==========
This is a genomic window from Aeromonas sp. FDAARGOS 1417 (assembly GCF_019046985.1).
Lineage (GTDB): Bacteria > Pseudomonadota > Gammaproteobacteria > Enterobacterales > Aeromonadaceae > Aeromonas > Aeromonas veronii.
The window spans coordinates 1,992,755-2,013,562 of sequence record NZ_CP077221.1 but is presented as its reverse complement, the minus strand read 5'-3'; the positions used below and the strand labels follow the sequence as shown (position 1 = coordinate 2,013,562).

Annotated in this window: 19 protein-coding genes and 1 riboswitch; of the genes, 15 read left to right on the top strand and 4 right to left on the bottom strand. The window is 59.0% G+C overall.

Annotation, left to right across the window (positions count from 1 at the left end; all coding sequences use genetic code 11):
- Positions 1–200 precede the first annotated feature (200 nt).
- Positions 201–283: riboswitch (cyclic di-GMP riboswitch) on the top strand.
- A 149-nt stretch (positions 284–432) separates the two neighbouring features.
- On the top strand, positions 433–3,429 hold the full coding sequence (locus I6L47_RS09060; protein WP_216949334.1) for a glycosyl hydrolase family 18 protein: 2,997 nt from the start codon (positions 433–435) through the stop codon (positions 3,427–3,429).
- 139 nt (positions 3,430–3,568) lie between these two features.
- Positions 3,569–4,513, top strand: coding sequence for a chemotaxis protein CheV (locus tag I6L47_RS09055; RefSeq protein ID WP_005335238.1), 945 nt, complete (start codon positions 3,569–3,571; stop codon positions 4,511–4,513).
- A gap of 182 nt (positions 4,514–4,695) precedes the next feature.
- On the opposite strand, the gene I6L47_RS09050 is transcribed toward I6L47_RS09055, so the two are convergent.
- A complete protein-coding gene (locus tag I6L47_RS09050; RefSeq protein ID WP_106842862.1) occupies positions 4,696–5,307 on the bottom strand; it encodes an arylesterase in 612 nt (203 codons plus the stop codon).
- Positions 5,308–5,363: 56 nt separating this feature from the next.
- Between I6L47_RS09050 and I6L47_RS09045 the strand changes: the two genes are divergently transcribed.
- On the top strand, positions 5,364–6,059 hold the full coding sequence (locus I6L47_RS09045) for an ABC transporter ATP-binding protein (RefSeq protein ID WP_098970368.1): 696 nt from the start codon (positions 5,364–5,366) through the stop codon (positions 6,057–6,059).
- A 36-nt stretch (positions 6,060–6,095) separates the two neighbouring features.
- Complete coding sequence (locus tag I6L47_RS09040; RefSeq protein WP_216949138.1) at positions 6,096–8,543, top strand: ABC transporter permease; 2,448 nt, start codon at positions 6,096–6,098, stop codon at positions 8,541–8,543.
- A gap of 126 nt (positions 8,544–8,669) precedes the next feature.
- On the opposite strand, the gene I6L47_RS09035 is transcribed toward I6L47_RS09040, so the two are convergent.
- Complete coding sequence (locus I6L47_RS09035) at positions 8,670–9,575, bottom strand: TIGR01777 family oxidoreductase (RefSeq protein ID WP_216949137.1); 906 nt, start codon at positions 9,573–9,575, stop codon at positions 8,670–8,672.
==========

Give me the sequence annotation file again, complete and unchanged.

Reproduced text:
This is a genomic window from Aeromonas sp. FDAARGOS 1417 (assembly GCF_019046985.1).
Lineage (GTDB): Bacteria > Pseudomonadota > Gammaproteobacteria > Enterobacterales > Aeromonadaceae > Aeromonas > Aeromonas veronii.
The window spans coordinates 1,992,755-2,013,562 of sequence record NZ_CP077221.1 but is presented as its reverse complement, the minus strand read 5'-3'; the positions used below and the strand labels follow the sequence as shown (position 1 = coordinate 2,013,562).

Annotated in this window: 19 protein-coding genes and 1 riboswitch; of the genes, 15 read left to right on the top strand and 4 right to left on the bottom strand. The window is 59.0% G+C overall.

Annotation, left to right across the window (positions count from 1 at the left end; all coding sequences use genetic code 11):
- Positions 1–200 precede the first annotated feature (200 nt).
- Positions 201–283: riboswitch (cyclic di-GMP riboswitch) on the top strand.
- A 149-nt stretch (positions 284–432) separates the two neighbouring features.
- On the top strand, positions 433–3,429 hold the full coding sequence (locus I6L47_RS09060; protein WP_216949334.1) for a glycosyl hydrolase family 18 protein: 2,997 nt from the start codon (positions 433–435) through the stop codon (positions 3,427–3,429).
- 139 nt (positions 3,430–3,568) lie between these two features.
- Positions 3,569–4,513, top strand: coding sequence for a chemotaxis protein CheV (locus tag I6L47_RS09055; RefSeq protein ID WP_005335238.1), 945 nt, complete (start codon positions 3,569–3,571; stop codon positions 4,511–4,513).
- A gap of 182 nt (positions 4,514–4,695) precedes the next feature.
- On the opposite strand, the gene I6L47_RS09050 is transcribed toward I6L47_RS09055, so the two are convergent.
- A complete protein-coding gene (locus tag I6L47_RS09050; RefSeq protein ID WP_106842862.1) occupies positions 4,696–5,307 on the bottom strand; it encodes an arylesterase in 612 nt (203 codons plus the stop codon).
- Positions 5,308–5,363: 56 nt separating this feature from the next.
- Between I6L47_RS09050 and I6L47_RS09045 the strand changes: the two genes are divergently transcribed.
- On the top strand, positions 5,364–6,059 hold the full coding sequence (locus I6L47_RS09045) for an ABC transporter ATP-binding protein (RefSeq protein ID WP_098970368.1): 696 nt from the start codon (positions 5,364–5,366) through the stop codon (positions 6,057–6,059).
- A 36-nt stretch (positions 6,060–6,095) separates the two neighbouring features.
- Complete coding sequence (locus tag I6L47_RS09040; RefSeq protein WP_216949138.1) at positions 6,096–8,543, top strand: ABC transporter permease; 2,448 nt, start codon at positions 6,096–6,098, stop codon at positions 8,541–8,543.
- A gap of 126 nt (positions 8,544–8,669) precedes the next feature.
- On the opposite strand, the gene I6L47_RS09035 is transcribed toward I6L47_RS09040, so the two are convergent.
- Complete coding sequence (locus I6L47_RS09035) at positions 8,670–9,575, bottom strand: TIGR01777 family oxidoreductase (RefSeq protein ID WP_216949137.1); 906 nt, start codon at positions 9,573–9,575, stop codon at positions 8,670–8,672.